Ironically The Empath was billed in the Radio Times just 2 weeks after Miri was aired in December 1970 - one wonders whether it would have been screened had they run the series in a different order - the BBC order for all the 70's screenings was haphazard to say the least with episodes from all 3 seasons mixed together. All 4 of the banned episodes remained unshown until the early 90's.
When Sky One sub licenced the series from the BBC in 1990 they aired all episodes so Sky actually screened the 3 season 3 episodes for the first time ever in the UK. At that point the BBC had repurchased the entire Star Trek canon including the first 3 seasons of TNG which they aired before TOS. So unfortunately when the BBC had to supply Sky with TOS for broadcast they were stuck with the same poorly edited versions that British viewers had been watching for 20 years complete with incompetent edits that looked like they were made by a primary school kid gone mad with scissors. The BBC didn't get new copies until they ran the show in 1992 but there were shortcomings there too ( but that's another story).
According to B.A. News #41, as of November 1990, The Empath hadn't been shown in the UK even though it was "credited in Radio Times."
According to another fan in 1990: "I joined Endeavour just as Sky had decided to show the original Trek episodes in the correct order including the banned episodes." 
Banned Star Trek Episodes in Other Countries
The season two episode Patterns of Force was first shown on German free TV in 2011.
Other BBC CensorshipThe four banned episodes were not the only evidence of the BBC's meddling with canon.
... [when] ARENA was cut, they removed all references to the ingredients of gunpowder. In a letter Theresa H received [from] Caroline Mackersey said, "Arena was minimally edited because it is not BBC practice to show the exact process by which gunpowder is made. This is to prevent the children emulating their heroes." We can understand the BBC' s feelings on this although they may be over-reacting as a child can probably look the info up in an encyclopedia if they are keen. ARENA was shown full in 1969 and 1972 but the cut version was shown in 1974. Other episodes which have been cut are BREAD & CIRCUSES (tho scene where Kirk gets the slave girl) ENEMY WITHIN (Part of the scene where Kirk attempts to rape Janice Rand may have been cut, we can't be sure as that scene was only shown in 1970) COURT MARTIAL (two scenes with Kirk and Cogley were out for no reason).
The most reliable reference for which episodes the BBC edited was the run that started in 1984 as we all had VCR's by then.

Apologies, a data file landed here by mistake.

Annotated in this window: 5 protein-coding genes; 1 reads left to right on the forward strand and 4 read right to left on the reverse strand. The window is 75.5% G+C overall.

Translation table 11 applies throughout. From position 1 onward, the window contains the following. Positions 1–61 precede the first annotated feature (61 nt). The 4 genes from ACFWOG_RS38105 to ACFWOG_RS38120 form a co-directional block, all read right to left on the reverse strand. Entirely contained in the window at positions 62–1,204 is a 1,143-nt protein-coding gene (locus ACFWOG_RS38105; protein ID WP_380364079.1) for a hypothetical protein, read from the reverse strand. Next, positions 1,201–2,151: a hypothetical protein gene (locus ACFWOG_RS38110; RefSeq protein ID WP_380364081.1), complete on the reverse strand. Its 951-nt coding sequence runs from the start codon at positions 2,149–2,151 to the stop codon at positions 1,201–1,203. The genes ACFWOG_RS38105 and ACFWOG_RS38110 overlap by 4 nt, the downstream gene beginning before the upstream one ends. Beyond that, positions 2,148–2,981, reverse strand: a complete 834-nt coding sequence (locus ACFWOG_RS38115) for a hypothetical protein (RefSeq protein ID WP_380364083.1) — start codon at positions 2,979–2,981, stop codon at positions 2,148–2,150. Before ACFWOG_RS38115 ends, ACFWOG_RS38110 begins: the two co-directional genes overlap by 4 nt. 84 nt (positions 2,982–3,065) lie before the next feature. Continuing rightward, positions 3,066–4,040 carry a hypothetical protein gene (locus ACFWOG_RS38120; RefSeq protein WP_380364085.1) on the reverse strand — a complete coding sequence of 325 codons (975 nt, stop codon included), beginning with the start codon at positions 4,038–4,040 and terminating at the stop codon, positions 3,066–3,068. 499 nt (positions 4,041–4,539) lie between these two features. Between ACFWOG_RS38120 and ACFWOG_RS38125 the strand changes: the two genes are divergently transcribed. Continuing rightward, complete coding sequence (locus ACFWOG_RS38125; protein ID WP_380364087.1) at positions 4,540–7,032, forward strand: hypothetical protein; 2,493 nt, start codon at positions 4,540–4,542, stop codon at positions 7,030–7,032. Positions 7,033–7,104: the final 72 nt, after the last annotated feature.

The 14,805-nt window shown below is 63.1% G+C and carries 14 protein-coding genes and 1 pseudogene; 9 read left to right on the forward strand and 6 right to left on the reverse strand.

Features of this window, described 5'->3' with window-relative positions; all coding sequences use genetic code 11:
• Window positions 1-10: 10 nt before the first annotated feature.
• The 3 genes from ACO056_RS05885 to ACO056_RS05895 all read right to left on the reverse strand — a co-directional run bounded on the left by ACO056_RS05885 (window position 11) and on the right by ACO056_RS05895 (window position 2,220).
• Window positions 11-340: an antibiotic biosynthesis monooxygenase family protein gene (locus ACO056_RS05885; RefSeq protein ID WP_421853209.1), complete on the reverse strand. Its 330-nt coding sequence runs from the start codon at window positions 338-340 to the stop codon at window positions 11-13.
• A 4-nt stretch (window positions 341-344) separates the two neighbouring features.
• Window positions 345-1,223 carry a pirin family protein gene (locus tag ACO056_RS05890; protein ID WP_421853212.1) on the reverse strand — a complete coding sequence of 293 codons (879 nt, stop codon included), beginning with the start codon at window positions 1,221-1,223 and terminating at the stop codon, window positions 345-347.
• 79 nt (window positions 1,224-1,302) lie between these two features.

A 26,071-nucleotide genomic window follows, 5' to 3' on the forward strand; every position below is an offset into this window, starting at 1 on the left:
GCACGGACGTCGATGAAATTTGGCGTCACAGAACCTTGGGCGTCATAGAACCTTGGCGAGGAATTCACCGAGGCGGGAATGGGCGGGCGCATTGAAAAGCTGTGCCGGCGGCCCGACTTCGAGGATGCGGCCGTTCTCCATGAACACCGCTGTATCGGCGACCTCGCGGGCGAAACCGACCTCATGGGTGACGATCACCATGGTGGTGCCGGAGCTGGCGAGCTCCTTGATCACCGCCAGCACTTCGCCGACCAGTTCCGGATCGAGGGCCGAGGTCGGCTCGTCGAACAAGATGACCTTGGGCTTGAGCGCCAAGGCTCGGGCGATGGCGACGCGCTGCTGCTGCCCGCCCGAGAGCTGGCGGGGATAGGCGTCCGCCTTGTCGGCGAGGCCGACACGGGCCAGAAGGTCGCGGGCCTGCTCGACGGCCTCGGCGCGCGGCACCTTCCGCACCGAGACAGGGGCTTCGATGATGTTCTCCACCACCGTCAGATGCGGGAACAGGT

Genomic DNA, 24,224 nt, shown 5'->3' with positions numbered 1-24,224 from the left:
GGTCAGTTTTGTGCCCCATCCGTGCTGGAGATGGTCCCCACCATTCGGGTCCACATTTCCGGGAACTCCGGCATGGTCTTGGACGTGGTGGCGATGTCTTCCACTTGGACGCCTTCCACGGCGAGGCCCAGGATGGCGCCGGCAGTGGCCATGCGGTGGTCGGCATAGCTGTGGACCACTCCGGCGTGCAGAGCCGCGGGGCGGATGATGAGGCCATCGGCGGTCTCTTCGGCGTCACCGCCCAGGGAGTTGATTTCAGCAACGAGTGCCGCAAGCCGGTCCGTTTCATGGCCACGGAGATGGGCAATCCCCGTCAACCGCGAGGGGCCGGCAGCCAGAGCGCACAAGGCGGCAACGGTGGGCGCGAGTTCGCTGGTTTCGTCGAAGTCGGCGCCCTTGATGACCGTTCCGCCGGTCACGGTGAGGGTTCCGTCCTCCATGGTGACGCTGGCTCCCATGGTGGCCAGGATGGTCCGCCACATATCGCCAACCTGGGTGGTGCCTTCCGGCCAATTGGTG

The first season got through relatively unscathed . The only episode that seemed to be cut for violence was "The Man Trap" where the final confrontation with the salt vampire was badly edited with cuts to the attack on Mr Spock and all of the attack on Kirk which forced the BBC to edit more footage as it didn't make sense with just the attacks removed. Ironically viewers actually got to see more of that scene uncut several years before the BBC lifted the sanction as it played out in the "Leonard Nimoys Star Trek Memories" documentary which was aired on BBC2.
Cuts that seem to be purely for timing were made to "Court Martial" and "The Alternative Factor." I would also include "Arena." In the 1984 broadcast the episode began late and was going to run into the 6 o'clock news but the closing credits were faded out early - but the episode had a lot more missing than just gunpowder instructions. Most of the scenes showing the crew watching Kirk on the view screen were missing as well. "Return of the Archons" was also cut. Much of the "Red Hour" sequence was edited and it made the whole thing a complete mess. Just to louse it up entirely it appeared that the BBC's switching round the titles to the very start had affected the film print used. When it was aired in the early evening slot the film actually broke at the end of the teaser where the BBC had removed the credits from their proper place . There was a caption up for several minutes and when the episode restarted the BBC rather stupidly missed most of the Captains Log entry which explained the entire reason they were there in the first place so it made no sense. Further shots of the Red Hour orgy were removed completely. The BBC breakdown of this episode is available to watch on You Tube).
Contrary to the above "The Enemy Within" appeared to be uncut although that's not to say it wasn't edited when shown in the Saturday teatime slot. Season 2 had more episodes edited than season 1 but with the exception of "Patterns of Force" most of the cuts to other episodes seem to have been purely for timing although I guess the BBC thought the ritual for Kirk's recovery from the animal bite in "A Private Little War" was a tad too much. It's actually easier to name the season 3 episodes that were not cut as most were and most cuts seemed to be purely for timing although anything hinted at as being intense like the torture in "The Cloud Minders" or the dying woman in "Lights of Zetar" were usually shortened.